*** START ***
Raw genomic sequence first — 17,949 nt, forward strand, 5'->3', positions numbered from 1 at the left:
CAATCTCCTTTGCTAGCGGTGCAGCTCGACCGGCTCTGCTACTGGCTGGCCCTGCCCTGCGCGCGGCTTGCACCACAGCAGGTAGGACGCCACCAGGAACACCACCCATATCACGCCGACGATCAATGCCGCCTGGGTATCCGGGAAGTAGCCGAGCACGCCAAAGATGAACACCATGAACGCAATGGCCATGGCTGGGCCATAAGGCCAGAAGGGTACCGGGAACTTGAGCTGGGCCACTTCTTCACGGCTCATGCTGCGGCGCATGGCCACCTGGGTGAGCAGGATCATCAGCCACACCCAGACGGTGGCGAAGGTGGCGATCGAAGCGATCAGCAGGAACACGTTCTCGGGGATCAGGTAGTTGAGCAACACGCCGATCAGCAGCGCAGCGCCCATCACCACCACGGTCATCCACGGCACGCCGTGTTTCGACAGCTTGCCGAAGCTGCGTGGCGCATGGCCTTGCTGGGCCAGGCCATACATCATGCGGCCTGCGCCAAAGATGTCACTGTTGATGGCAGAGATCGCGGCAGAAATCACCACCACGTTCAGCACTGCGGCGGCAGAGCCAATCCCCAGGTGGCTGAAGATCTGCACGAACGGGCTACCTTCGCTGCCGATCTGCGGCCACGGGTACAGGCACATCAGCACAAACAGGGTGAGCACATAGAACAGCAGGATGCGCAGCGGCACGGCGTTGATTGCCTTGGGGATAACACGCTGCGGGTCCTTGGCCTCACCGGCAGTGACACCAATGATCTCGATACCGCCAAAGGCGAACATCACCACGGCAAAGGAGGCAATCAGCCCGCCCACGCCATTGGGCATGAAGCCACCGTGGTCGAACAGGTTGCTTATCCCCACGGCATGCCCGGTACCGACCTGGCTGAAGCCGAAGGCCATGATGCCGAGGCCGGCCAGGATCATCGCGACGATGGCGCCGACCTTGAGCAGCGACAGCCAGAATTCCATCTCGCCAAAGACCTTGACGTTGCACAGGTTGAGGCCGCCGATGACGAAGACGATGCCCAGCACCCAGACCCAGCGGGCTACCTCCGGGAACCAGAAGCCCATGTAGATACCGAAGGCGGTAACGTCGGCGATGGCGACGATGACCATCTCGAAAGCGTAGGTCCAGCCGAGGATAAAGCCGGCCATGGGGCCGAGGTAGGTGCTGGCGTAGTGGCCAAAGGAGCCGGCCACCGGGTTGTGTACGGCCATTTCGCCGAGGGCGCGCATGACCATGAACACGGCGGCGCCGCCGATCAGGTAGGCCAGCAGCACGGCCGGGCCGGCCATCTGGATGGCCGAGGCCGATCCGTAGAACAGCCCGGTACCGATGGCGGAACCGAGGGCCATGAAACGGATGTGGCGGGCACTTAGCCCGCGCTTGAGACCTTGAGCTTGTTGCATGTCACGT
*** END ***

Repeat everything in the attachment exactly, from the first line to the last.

Raw genomic sequence first — 17,949 nt, forward strand, 5'->3', positions numbered from 1 at the left:
CAATCTCCTTTGCTAGCGGTGCAGCTCGACCGGCTCTGCTACTGGCTGGCCCTGCCCTGCGCGCGGCTTGCACCACAGCAGGTAGGACGCCACCAGGAACACCACCCATATCACGCCGACGATCAATGCCGCCTGGGTATCCGGGAAGTAGCCGAGCACGCCAAAGATGAACACCATGAACGCAATGGCCATGGCTGGGCCATAAGGCCAGAAGGGTACCGGGAACTTGAGCTGGGCCACTTCTTCACGGCTCATGCTGCGGCGCATGGCCACCTGGGTGAGCAGGATCATCAGCCACACCCAGACGGTGGCGAAGGTGGCGATCGAAGCGATCAGCAGGAACACGTTCTCGGGGATCAGGTAGTTGAGCAACACGCCGATCAGCAGCGCAGCGCCCATCACCACCACGGTCATCCACGGCACGCCGTGTTTCGACAGCTTGCCGAAGCTGCGTGGCGCATGGCCTTGCTGGGCCAGGCCATACATCATGCGGCCTGCGCCAAAGATGTCACTGTTGATGGCAGAGATCGCGGCAGAAATCACCACCACGTTCAGCACTGCGGCGGCAGAGCCAATCCCCAGGTGGCTGAAGATCTGCACGAACGGGCTACCTTCGCTGCCGATCTGCGGCCACGGGTACAGGCACATCAGCACAAACAGGGTGAGCACATAGAACAGCAGGATGCGCAGCGGCACGGCGTTGATTGCCTTGGGGATAACACGCTGCGGGTCCTTGGCCTCACCGGCAGTGACACCAATGATCTCGATACCGCCAAAGGCGAACATCACCACGGCAAAGGAGGCAATCAGCCCGCCCACGCCATTGGGCATGAAGCCACCGTGGTCGAACAGGTTGCTTATCCCCACGGCATGCCCGGTACCGACCTGGCTGAAGCCGAAGGCCATGATGCCGAGGCCGGCCAGGATCATCGCGACGATGGCGCCGACCTTGAGCAGCGACAGCCAGAATTCCATCTCGCCAAAGACCTTGACGTTGCACAGGTTGAGGCCGCCGATGACGAAGACGATGCCCAGCACCCAGACCCAGCGGGCTACCTCCGGGAACCAGAAGCCCATGTAGATACCGAAGGCGGTAACGTCGGCGATGGCGACGATGACCATCTCGAAAGCGTAGGTCCAGCCGAGGATAAAGCCGGCCATGGGGCCGAGGTAGGTGCTGGCGTAGTGGCCAAAGGAGCCGGCCACCGGGTTGTGTACGGCCATTTCGCCGAGGGCGCGCATGACCATGAACACGGCGGCGCCGCCGATCAGGTAGGCCAGCAGCACGGCCGGGCCGGCCATCTGGATGGCCGAGGCCGATCCGTAGAACAGCCCGGTACCGATGGCGGAACCGAGGGCCATGAAACGGATGTGGCGGGCACTTAGCCCGCGCTTGAGACCTTGAGCTTGTTGCATGTCACGT